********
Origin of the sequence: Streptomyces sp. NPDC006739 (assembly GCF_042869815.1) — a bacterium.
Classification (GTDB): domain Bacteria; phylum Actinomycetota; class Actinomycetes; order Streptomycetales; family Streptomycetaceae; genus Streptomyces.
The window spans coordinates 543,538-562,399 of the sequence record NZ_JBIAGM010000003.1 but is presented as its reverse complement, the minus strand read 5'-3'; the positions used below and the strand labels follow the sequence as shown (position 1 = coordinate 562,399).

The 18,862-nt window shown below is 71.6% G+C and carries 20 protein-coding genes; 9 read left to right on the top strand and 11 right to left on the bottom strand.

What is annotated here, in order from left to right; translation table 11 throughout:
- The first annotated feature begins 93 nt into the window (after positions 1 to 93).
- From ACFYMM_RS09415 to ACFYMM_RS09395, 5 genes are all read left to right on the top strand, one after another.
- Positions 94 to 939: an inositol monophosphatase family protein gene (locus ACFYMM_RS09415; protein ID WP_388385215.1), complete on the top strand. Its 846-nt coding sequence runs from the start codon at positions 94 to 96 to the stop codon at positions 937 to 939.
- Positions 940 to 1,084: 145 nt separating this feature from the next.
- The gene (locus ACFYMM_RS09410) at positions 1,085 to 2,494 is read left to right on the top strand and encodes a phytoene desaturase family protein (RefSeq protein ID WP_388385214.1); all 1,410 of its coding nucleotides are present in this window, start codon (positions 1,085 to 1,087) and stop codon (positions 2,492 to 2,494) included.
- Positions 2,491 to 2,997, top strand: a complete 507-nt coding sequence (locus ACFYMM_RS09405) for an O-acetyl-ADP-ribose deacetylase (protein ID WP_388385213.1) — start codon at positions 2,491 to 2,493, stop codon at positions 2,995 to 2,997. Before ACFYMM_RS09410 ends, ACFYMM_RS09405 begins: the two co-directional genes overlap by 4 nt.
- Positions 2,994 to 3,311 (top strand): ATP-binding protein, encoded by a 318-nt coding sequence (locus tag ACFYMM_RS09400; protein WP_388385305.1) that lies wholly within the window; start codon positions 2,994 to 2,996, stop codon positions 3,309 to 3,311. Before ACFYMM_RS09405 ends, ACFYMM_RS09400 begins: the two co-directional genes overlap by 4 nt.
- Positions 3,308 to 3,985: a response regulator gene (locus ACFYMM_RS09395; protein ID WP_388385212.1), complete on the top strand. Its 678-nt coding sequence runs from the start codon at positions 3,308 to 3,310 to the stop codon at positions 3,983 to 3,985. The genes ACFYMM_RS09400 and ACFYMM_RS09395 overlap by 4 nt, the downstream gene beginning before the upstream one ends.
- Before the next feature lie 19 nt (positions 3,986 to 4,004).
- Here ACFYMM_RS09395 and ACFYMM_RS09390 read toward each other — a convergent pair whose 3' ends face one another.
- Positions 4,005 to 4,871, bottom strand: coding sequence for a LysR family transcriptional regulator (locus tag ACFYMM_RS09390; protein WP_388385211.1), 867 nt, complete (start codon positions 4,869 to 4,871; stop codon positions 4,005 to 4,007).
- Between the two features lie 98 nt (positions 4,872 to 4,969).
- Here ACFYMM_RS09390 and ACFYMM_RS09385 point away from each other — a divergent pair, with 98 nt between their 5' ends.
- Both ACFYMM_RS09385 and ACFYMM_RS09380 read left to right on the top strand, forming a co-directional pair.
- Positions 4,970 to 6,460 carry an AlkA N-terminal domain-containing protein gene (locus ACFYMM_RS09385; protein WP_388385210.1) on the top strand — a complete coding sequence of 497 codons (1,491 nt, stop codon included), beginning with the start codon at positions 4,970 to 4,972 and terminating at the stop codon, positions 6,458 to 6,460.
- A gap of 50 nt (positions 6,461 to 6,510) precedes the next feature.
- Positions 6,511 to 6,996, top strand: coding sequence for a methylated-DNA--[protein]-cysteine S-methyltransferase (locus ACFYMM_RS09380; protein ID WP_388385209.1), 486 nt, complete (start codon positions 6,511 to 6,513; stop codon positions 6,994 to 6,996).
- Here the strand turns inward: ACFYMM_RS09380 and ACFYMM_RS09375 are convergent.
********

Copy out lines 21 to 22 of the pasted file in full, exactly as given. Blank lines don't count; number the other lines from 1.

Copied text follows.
- A gap of 50 nt (positions 6,461 to 6,510) precedes the next feature.
- Positions 6,511 to 6,996, top strand: coding sequence for a methylated-DNA--[protein]-cysteine S-methyltransferase (locus ACFYMM_RS09380; protein ID WP_388385209.1), 486 nt, complete (start codon positions 6,511 to 6,513; stop codon positions 6,994 to 6,996).